Review: THE NEWSROOM

While we’re the first to admit that we’re having trouble containing our excitement surrounding Aaron Sorkin’s return to the medium where he belongs thanks to this weekend’s premiere of THE NEWSROOM on HBO, it’s safe to say that some of the nation’s most respected television critics don’t seem to share our enthusiasm.

What the Huffington Post’s Maureen Ryan will tell you is that, “Aaron Sorkin’s New HBO Show Gets Almost Everything Wrong,” The New York’s Emily Nussbaum calls it “Broken News,” while Hitflix Hitfix’s Alan Sepinwall says that “The Newsroom’ too sanctimonious for its own good.” Unfortunately, what they’re not telling you is that if you’re the type viewer that can’t get enough of Aaron Sorkin’s trademark walk-and-talks, adore his attempts to “edutain” and would give an arm and a leg to still see SPORTS NIGHT back on the air (Quo Vadimus FTW!), THE NEWSROOM is the TV Addict equivalent of a wet dream.

But before we get to why, let’s first start with our one negative.

There is very little new about THE NEWSROOM. Much like STUDIO 60 ON THE SUNSET STRIP, the entry point into Sorkin’s newest world occurs after News Night boss (Sam Waterson) orchestrates some serious changes to how the story develops following his lead anchor Will McAvoy’s (Perfectly played by Jeff Daniels) very public and embarrassing meltdown bemoaning the state of journalism and the country as a whole. Enter a slew of fresh faces such as the globe-trotting Producer and former girlfriend of McAvoy Mackenzie McHale (Emily Mortimer), Senior (John Gallagher Jr.) and Junior (Alison Pill) Producers that fans will very quickly begin to think of as the new Pam and Jim (circa. THE OFFICE 2005), not to mention a flurry of other newsroom neophytes including a young idealist blogger (Dev Patel), a bombshell financial analysis (Olivia Munn) and the obligatory smarmy ratings obsessed network executive (Chris Messina). Characters and archetypes all very familiar to any Sorkin aficionado, which is where our admittedly awkward wet dream analogy comes in.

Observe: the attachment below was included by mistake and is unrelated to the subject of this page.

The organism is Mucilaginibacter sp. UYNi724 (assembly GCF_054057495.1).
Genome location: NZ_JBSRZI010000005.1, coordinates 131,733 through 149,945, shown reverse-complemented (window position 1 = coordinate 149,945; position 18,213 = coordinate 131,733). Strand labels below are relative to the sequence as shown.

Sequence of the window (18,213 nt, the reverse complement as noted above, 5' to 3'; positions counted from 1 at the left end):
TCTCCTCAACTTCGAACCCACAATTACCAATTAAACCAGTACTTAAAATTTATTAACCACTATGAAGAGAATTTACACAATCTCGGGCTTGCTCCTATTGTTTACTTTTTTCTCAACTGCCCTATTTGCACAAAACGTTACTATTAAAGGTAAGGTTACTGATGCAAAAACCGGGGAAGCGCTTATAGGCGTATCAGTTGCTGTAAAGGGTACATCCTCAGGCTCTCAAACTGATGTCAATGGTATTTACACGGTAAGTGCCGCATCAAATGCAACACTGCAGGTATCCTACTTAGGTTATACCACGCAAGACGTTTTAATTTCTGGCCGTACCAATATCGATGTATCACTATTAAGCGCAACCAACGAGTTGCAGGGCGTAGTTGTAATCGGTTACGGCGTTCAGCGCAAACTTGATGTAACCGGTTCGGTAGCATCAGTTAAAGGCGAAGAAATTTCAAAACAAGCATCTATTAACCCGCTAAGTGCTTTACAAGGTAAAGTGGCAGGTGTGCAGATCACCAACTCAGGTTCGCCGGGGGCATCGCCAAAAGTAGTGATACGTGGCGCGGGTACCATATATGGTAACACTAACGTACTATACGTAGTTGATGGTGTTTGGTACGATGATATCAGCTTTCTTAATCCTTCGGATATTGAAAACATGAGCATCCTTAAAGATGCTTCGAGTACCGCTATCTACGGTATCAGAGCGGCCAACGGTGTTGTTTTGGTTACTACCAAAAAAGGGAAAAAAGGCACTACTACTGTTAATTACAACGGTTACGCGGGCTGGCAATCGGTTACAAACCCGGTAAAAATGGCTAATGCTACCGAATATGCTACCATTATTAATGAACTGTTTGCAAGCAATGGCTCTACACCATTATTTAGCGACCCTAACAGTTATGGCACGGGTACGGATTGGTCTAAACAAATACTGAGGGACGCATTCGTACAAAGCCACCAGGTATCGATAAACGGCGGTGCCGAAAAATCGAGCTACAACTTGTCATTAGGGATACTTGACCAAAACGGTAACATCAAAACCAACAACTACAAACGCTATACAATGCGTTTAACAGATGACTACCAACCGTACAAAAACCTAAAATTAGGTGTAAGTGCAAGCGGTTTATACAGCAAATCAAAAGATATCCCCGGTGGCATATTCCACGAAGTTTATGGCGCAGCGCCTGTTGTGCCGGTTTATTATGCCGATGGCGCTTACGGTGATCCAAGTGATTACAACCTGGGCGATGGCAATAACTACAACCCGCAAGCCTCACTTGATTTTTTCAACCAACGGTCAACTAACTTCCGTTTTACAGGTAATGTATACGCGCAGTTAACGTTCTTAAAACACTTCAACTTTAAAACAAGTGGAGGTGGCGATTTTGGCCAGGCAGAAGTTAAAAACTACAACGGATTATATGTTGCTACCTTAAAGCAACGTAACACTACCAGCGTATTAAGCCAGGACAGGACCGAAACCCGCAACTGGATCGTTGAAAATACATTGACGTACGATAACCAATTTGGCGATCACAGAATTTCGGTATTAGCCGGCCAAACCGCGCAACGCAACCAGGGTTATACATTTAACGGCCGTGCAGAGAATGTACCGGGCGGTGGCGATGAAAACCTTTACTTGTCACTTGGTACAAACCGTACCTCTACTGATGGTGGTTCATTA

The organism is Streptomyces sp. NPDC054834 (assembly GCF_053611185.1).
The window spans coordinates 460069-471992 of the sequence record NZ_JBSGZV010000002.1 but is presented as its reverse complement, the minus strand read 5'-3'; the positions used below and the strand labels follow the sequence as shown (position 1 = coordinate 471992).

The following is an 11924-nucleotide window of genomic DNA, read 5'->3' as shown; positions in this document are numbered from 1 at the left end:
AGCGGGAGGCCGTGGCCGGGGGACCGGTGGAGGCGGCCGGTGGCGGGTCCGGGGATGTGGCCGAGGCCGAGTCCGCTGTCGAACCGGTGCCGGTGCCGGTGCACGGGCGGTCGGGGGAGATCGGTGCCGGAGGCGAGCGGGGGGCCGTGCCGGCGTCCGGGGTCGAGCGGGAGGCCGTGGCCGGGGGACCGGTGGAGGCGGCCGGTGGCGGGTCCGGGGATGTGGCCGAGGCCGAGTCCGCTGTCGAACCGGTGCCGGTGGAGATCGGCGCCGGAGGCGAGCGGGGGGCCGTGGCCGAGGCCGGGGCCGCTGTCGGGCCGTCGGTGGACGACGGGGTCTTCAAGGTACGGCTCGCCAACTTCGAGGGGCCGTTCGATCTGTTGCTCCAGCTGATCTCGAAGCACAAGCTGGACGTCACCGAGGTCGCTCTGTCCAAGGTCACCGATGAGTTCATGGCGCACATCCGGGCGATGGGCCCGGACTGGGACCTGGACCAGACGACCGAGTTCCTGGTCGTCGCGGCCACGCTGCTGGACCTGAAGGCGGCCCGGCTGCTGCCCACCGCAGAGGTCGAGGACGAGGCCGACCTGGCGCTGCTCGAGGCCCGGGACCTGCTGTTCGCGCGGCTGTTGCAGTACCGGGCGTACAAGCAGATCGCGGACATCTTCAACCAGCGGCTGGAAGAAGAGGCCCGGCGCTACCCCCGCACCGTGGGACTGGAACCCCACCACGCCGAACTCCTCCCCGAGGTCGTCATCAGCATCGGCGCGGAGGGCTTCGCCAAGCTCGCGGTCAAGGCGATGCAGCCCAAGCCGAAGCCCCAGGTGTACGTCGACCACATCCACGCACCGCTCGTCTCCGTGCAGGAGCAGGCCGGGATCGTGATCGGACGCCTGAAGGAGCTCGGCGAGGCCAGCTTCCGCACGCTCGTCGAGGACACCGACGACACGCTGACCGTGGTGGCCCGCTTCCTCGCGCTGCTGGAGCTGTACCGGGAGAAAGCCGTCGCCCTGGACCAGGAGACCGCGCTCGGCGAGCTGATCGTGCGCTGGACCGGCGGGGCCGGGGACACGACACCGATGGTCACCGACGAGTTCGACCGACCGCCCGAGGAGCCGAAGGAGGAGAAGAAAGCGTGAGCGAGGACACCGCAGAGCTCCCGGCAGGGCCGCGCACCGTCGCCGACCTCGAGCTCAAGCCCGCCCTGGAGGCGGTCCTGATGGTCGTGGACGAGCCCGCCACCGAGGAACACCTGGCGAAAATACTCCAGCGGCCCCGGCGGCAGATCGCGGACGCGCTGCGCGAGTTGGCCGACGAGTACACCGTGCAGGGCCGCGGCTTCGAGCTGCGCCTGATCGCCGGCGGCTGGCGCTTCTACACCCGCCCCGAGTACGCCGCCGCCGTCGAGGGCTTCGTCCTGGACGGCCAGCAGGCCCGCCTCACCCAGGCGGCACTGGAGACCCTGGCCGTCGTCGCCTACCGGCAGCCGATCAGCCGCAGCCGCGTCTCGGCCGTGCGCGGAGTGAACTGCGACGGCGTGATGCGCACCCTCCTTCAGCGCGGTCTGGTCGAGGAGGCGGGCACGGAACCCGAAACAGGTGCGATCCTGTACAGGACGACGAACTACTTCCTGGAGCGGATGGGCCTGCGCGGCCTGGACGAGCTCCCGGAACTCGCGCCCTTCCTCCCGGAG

In the real-life world of cable news obsessed with ratings stunts, shouting matches and taking sides, THE NEWSROOM is how we wish the world of news actually operated. Mackenzie McHale demanding that Will McAvoy make a decision (“Are you in or are you out?”) when his need to be loved by his audience stands in the way of him doing his job is the kind of dialogue we get off on. We love that much to the chagrin of exiting EP Don (Thomas Sadoski), newly hired EP Jim Harper (John Gallagher Jr.) has no problem putting his neck on the line for a story he believes in. And the dressing down of a columnist for covering the good-for-nothing gossip beat? Well that’s just good-old-fashioned wish-fulfillment!

Much in the same manner in which THE WEST WING was how we hoped our government officials genuinely acted, Sorkin excels at creating environments and characters that place immense value in intelligence, encourage passionate discourse, and applaud people fighting for what they be leave in. And while many, including some of the nation’s most respected television critics are quick to characterize THE NEWSROOM as pompous, condescending and self-entitled, we’re only too happy to call it our 50 Shades of Sorkin.

Grade: B+

THE NEWSROOM airs Sundays at 10PM on HBO (HBO Canada)

For all the latest TV news and reviews